Murder for Two

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Caitlin Hornik and Carlie Rice

Twelve suspects, two men, one piano. Murder for Two is a new Off-Broadway show filled with laughter, glitter, surprisingly hilarious dance numbers and cold-blooded murder. Performed entirely by Jeff Blumenkrantz and Brett Ryback, two equally talented men who complement each other quite well, this 90-minute comedy answers the question of who committed the murder of great American author Arthur Whitney.

The show opens as guests are arriving to the surprise party of Arthur Whitney. As Whitney enters his home, he is shot at point blank. Enter Marcus Moscowicz, a wannabe detective who steps in to solve the crime due to the absence of the real detective, who is on his way. He uses his “protocol,” explaining step-by-step, in song, exactly what needs to be done to determine who murdered Whitney. He begins his interrogation and tries to piece together the moments before the murder. Whitney’s niece, Steph, begins to pursue Moscowicz and wants to help solve the case to be able to incorporate it into her thesis. Moscowicz is hesitant to allow her to assist him, as she is an amateur. Ultimately, Steph winds up playing a vital role in the resolution of the murder and provokes a subplot of romance.

Meanwhile, more information is revealed about the twelve suspects through Blumenkrantz’s precise portrayal of each character. From the old married couple, to the prima ballerina, to the wife of Arthur Whitney, everyone at the party is deemed suspicious. Along the way, Marcus realizes that each party guest has a motive to kill the author; after realizing he exploited them in his novels. Near the show’s end, he becomes frazzled and frustrated because his protocol has led him astray and he has not come any closer to solving the mystery. The audience is left in suspense wondering who committed the murder.

A highlight of Murder for Two is undoubtedly the aspect of audience participation. One truly ridiculous scene involved a man from the audience, picked randomly by Blumenkrantz. His job was to lie down and pretend to be a dying man. The audience member acted the part out as well as he could by sticking his tongue out and creating leg spasms as instructed by Ryback. The audience was in stitches laughing, as was the “dying” man on stage. Additionally, Moscowicz’s phone would ring throughout the performance to alert him as to where the real detective was, and Blumenkrantz would immediately drop whichever character he was portraying to begin berating the audience. The audience’s response to this bit grew with each interjection, as Blumenkrantz really played this segment to the fullest extent. This elimination of the fourth wall to allow for an interactive experience and helped make the overall performance more memorable.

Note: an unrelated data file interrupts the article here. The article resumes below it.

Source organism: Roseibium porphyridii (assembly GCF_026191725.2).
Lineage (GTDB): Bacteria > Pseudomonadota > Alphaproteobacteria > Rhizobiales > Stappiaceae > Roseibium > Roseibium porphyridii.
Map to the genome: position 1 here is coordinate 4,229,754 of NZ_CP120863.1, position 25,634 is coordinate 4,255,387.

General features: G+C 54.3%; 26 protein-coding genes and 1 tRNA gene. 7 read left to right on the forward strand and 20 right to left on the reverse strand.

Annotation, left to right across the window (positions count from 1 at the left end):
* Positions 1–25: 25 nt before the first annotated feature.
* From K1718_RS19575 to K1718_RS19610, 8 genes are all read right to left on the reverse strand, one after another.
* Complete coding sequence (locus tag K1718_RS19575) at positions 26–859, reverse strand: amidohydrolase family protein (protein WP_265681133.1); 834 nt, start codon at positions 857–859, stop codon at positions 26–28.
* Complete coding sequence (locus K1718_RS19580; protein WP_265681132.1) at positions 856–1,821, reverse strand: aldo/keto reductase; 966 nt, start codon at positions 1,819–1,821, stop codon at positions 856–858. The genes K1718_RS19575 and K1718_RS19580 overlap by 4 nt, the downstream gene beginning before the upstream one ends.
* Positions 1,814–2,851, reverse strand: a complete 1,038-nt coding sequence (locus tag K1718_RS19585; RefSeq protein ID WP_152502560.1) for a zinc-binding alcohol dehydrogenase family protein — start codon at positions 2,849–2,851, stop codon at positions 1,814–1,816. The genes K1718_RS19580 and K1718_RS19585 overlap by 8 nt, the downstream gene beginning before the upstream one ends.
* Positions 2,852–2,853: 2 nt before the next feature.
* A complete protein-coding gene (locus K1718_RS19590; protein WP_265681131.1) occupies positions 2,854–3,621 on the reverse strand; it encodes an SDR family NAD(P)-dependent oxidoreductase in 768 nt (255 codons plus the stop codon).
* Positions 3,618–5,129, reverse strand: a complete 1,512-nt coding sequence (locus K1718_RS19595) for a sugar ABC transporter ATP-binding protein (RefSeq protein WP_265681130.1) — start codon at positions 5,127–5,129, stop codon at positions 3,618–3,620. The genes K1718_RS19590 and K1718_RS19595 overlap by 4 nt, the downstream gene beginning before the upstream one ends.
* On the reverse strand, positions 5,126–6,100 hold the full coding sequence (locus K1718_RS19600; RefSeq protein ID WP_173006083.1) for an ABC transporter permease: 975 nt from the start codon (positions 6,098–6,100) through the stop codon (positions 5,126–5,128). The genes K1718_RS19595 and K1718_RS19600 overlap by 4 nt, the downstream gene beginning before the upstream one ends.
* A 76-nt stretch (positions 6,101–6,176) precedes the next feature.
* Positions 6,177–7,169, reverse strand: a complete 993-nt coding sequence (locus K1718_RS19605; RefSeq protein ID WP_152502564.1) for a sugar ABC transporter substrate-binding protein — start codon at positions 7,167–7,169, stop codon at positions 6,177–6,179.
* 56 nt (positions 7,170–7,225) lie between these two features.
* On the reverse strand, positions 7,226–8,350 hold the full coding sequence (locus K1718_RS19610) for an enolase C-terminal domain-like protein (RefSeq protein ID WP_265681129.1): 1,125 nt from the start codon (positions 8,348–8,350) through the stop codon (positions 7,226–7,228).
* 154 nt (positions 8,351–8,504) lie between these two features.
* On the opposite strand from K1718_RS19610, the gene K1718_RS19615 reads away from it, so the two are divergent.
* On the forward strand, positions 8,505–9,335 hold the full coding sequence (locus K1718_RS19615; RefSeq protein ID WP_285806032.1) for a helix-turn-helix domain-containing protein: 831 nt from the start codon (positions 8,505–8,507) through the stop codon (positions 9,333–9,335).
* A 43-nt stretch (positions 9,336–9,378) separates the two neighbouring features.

Blumenkrantz and Ryback, best known for his collaboration with University professor and artist Ryan Scott Oliver on Darling, work effortlessly together to deliver clarity in a show that could easily become confusing. Blumenkrantz has said, “He maintains his one character, while I morph around him, which ultimately gives more texture to what we both are doing.”

It is amazing how Blumenkrantz manages to get every character just right, whether he is pretending to be girly grad-student, Steph, or three separate choirboys. The two actors have great chemistry on stage and manage to create and maintain such a strong dynamic throughout their performance. Not only do they both possess the necessary acting and performance skills, but also both are gifted pianists and are responsible for all of the music in Murder for Two. Often, one would sing while the other would play. However, there were some hilarious duets requiring improvisation and both performers delivered every time. The show ends with a thrilling duet that showcases their talents and performance abilities.